Make us your home page

Keel & Curley Winery faces scrutiny over beer and noise

PLANT CITY — A winery known for its quintessential Florida creations — blueberry, strawberry, key lime and mango wines — is worried it might go out of business if a critical rezoning doesn't go through.

Keel and Curley Winery opened in 2005 and added its own craft beer to the selections last fall. But some rural neighbors are complaining that the business is surpassing what its zoning allows — hosting events, selling beer and having patrons park on land zoned for agriculture.

"The winery itself we weren't opposed to," said neighbor William Woodall, who lives a mile away and filed a complaint with the county. "They're not zoned for what they're doing. It's really not a good area for them."

Woodall and neighbor Lonnie Oswald cited noise and traffic problems, and insufficient lighting and sidewalks. Oswald, who lives about a mile away, said he could hear bands playing on weekend nights while watching TV at home.

"This is a very rural neighborhood," Oswald said. "They're not zoned for the bar. They're not zoned for special events such as weddings, but they've been carrying on right along. They've kind of done it under the radar."

The county staff is evaluating a rezoning proposal that would allow the winery to continue to serve and sell both beer and wine and to host weddings and fundraisers. County planners will make a recommendation to a zoning master about a week before the June 23 hearing.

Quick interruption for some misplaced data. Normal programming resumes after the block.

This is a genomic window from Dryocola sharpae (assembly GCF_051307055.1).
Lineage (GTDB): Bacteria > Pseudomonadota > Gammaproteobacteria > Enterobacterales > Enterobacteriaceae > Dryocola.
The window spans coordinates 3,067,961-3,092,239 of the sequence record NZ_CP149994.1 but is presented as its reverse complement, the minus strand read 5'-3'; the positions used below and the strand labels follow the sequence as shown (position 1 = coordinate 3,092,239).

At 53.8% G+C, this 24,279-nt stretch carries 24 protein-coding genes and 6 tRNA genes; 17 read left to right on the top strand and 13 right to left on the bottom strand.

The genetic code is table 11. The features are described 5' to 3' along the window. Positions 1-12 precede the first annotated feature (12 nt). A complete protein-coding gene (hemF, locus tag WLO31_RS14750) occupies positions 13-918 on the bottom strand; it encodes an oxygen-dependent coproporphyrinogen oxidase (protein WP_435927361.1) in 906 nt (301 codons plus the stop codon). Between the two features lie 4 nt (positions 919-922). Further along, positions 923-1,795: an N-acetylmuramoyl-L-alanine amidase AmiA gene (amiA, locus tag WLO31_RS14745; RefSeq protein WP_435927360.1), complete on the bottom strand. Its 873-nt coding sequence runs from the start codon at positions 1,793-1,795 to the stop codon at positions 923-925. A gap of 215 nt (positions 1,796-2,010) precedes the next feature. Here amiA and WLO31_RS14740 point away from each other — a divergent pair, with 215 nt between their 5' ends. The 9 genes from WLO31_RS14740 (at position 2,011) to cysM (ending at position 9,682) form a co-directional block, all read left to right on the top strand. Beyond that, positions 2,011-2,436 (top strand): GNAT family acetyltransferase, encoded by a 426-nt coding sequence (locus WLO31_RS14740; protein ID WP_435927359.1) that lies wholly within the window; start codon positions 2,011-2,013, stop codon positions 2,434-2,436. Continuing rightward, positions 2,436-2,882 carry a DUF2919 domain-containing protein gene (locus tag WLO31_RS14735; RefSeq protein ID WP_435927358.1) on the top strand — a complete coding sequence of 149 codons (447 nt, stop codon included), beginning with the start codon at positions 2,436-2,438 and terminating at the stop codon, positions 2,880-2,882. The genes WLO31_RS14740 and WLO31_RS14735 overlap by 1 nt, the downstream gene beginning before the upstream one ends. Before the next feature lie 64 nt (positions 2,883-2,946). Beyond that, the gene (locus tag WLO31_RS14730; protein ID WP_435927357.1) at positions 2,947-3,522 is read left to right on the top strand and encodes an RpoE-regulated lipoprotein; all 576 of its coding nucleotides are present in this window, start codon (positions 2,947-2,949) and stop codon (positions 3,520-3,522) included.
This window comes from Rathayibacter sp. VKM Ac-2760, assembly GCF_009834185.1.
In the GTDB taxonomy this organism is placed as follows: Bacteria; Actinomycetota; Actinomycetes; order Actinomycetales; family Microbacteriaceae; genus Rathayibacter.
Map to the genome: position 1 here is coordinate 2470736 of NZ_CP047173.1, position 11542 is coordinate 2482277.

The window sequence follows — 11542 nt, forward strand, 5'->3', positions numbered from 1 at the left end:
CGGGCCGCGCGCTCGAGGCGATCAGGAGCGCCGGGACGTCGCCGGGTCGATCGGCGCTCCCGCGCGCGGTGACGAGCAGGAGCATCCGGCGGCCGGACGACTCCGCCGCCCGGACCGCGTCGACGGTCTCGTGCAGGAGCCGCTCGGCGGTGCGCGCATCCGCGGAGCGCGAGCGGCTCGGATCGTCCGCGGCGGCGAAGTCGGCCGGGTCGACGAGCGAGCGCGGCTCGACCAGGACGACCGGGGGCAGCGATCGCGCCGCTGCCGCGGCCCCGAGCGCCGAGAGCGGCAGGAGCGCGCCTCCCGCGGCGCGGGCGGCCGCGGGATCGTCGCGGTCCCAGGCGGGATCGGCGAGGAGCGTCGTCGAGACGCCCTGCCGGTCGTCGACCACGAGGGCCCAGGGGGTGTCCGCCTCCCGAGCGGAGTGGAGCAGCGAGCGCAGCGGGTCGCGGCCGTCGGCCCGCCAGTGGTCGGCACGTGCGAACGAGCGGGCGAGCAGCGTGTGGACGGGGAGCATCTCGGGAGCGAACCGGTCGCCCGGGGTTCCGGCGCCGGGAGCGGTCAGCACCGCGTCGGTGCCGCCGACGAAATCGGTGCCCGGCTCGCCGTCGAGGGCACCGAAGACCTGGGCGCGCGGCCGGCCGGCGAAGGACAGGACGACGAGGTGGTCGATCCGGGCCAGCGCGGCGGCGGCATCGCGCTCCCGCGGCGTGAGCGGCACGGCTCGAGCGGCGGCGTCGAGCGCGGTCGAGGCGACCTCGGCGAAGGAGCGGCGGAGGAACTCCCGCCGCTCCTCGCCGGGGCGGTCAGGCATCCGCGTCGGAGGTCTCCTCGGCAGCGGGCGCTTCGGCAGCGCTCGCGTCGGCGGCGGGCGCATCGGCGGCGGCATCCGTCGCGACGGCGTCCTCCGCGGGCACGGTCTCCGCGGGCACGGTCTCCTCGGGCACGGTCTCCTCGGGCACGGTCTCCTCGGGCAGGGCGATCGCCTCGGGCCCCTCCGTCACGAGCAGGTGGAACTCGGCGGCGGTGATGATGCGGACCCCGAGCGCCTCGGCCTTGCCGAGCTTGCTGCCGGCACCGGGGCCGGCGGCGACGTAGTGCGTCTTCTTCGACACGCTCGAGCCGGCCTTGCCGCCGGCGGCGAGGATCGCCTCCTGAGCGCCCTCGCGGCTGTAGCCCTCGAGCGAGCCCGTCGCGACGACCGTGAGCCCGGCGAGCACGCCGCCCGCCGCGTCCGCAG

"Right now, the planned development is approved for a winery and accessory retail establishment associated with that winery," executive planner Brian Grady said. "They're wanting to add, in addition to a winery, a brewery, and to expand the services in the retail building to allow for the sale of beer and to allow weddings on site and other entertainment."

Owner Joe Keel said that the county already approved the brewery and that the winery has hosted events without complaint for years.

"We never knew that we were doing anything that wasn't in their interpretation of the zoning we were granted," Keel said. "They get a complaint from a neighbor and all of a sudden we weren't in compliance and shouldn't be doing this or that. "

What frustrates Keel is that the county signed off on its brewery application in 2013 before it was sent to the state.